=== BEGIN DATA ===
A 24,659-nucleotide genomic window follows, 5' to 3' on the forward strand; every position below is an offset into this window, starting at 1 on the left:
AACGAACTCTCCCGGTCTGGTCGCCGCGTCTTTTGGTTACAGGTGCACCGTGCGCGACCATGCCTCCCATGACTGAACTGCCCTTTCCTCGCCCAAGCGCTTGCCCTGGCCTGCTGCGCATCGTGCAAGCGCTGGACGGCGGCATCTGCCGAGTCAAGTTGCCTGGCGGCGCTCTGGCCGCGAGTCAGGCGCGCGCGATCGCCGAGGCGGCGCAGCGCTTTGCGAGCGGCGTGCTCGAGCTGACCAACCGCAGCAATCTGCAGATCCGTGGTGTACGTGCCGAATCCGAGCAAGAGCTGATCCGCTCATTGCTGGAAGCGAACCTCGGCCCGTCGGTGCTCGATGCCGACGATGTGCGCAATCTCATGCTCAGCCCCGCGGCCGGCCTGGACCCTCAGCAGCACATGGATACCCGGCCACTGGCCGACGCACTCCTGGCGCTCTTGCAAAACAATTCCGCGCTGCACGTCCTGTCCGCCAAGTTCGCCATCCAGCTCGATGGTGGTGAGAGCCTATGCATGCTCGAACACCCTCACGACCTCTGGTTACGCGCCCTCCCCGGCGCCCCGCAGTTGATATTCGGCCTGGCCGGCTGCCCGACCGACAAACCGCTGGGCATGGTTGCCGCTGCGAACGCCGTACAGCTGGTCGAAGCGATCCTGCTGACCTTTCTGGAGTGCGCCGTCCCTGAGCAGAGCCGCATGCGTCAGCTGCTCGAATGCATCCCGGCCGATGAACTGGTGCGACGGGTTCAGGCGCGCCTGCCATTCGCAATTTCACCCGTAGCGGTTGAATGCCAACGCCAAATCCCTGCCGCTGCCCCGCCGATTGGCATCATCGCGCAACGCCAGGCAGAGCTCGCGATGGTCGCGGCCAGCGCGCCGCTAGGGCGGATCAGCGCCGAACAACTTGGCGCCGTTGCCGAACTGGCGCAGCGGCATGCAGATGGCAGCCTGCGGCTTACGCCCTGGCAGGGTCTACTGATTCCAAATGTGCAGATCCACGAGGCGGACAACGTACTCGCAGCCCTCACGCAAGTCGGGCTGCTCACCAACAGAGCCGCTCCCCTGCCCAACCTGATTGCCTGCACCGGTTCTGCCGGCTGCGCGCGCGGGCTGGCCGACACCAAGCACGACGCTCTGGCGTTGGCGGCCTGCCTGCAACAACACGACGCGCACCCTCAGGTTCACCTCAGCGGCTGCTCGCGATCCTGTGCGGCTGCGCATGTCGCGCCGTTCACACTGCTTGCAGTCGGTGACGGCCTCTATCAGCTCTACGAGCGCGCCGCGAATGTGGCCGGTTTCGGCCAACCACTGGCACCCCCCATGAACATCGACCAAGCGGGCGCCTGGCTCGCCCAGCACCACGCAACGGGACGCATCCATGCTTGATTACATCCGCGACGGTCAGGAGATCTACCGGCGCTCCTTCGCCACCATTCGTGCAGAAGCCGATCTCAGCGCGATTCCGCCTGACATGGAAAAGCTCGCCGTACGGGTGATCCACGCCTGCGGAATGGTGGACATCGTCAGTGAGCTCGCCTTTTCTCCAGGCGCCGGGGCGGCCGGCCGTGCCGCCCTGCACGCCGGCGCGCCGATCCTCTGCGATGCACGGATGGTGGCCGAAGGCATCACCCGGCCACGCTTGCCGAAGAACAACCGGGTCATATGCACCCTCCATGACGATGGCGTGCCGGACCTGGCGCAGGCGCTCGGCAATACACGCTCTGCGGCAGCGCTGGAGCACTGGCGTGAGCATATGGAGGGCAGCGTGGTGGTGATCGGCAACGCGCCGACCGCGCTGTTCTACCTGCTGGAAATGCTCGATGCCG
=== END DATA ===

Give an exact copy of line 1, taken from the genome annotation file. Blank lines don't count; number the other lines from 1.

A 24,659-nucleotide genomic window follows, 5' to 3' on the forward strand; every position below is an offset into this window, starting at 1 on the left: